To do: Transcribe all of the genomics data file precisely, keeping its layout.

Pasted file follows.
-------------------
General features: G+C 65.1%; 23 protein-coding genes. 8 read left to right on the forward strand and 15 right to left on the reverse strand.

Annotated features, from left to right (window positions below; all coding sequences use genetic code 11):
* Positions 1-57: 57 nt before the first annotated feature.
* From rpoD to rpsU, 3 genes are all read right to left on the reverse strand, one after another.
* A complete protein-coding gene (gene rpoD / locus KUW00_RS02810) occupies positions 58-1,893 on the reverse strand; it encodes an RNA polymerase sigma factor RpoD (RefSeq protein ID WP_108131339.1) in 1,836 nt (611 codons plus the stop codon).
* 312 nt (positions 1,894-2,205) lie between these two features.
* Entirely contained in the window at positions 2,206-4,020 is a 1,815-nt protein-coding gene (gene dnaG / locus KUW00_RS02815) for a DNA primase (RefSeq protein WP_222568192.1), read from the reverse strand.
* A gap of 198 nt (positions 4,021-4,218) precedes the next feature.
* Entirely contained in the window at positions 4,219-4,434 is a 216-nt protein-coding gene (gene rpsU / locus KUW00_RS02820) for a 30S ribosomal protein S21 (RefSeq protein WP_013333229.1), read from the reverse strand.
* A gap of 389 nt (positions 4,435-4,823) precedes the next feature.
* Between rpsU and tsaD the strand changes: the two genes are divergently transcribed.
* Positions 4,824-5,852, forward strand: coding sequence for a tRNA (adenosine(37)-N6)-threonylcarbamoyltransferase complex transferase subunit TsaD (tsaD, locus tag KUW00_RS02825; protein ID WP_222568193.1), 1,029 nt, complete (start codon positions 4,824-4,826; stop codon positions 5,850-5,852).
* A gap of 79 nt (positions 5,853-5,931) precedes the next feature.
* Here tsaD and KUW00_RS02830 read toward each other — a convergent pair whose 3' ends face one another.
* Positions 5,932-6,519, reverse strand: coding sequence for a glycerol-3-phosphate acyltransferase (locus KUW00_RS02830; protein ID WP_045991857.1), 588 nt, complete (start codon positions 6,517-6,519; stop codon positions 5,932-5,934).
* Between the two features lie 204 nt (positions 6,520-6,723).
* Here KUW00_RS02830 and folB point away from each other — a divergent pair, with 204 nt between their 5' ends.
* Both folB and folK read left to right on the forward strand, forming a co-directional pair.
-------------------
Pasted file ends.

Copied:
General features: G+C 65.1%; 23 protein-coding genes. 8 read left to right on the forward strand and 15 right to left on the reverse strand.

Annotated features, from left to right (window positions below; all coding sequences use genetic code 11):
* Positions 1-57: 57 nt before the first annotated feature.
* From rpoD to rpsU, 3 genes are all read right to left on the reverse strand, one after another.
* A complete protein-coding gene (gene rpoD / locus KUW00_RS02810) occupies positions 58-1,893 on the reverse strand; it encodes an RNA polymerase sigma factor RpoD (RefSeq protein ID WP_108131339.1) in 1,836 nt (611 codons plus the stop codon).
* 312 nt (positions 1,894-2,205) lie between these two features.
* Entirely contained in the window at positions 2,206-4,020 is a 1,815-nt protein-coding gene (gene dnaG / locus KUW00_RS02815) for a DNA primase (RefSeq protein WP_222568192.1), read from the reverse strand.
* A gap of 198 nt (positions 4,021-4,218) precedes the next feature.
* Entirely contained in the window at positions 4,219-4,434 is a 216-nt protein-coding gene (gene rpsU / locus KUW00_RS02820) for a 30S ribosomal protein S21 (RefSeq protein WP_013333229.1), read from the reverse strand.
* A gap of 389 nt (positions 4,435-4,823) precedes the next feature.
* Between rpsU and tsaD the strand changes: the two genes are divergently transcribed.
* Positions 4,824-5,852, forward strand: coding sequence for a tRNA (adenosine(37)-N6)-threonylcarbamoyltransferase complex transferase subunit TsaD (tsaD, locus tag KUW00_RS02825; protein ID WP_222568193.1), 1,029 nt, complete (start codon positions 4,824-4,826; stop codon positions 5,850-5,852).
* A gap of 79 nt (positions 5,853-5,931) precedes the next feature.
* Here tsaD and KUW00_RS02830 read toward each other — a convergent pair whose 3' ends face one another.
* Positions 5,932-6,519, reverse strand: coding sequence for a glycerol-3-phosphate acyltransferase (locus KUW00_RS02830; protein ID WP_045991857.1), 588 nt, complete (start codon positions 6,517-6,519; stop codon positions 5,932-5,934).
* Between the two features lie 204 nt (positions 6,520-6,723).
* Here KUW00_RS02830 and folB point away from each other — a divergent pair, with 204 nt between their 5' ends.
* Both folB and folK read left to right on the forward strand, forming a co-directional pair.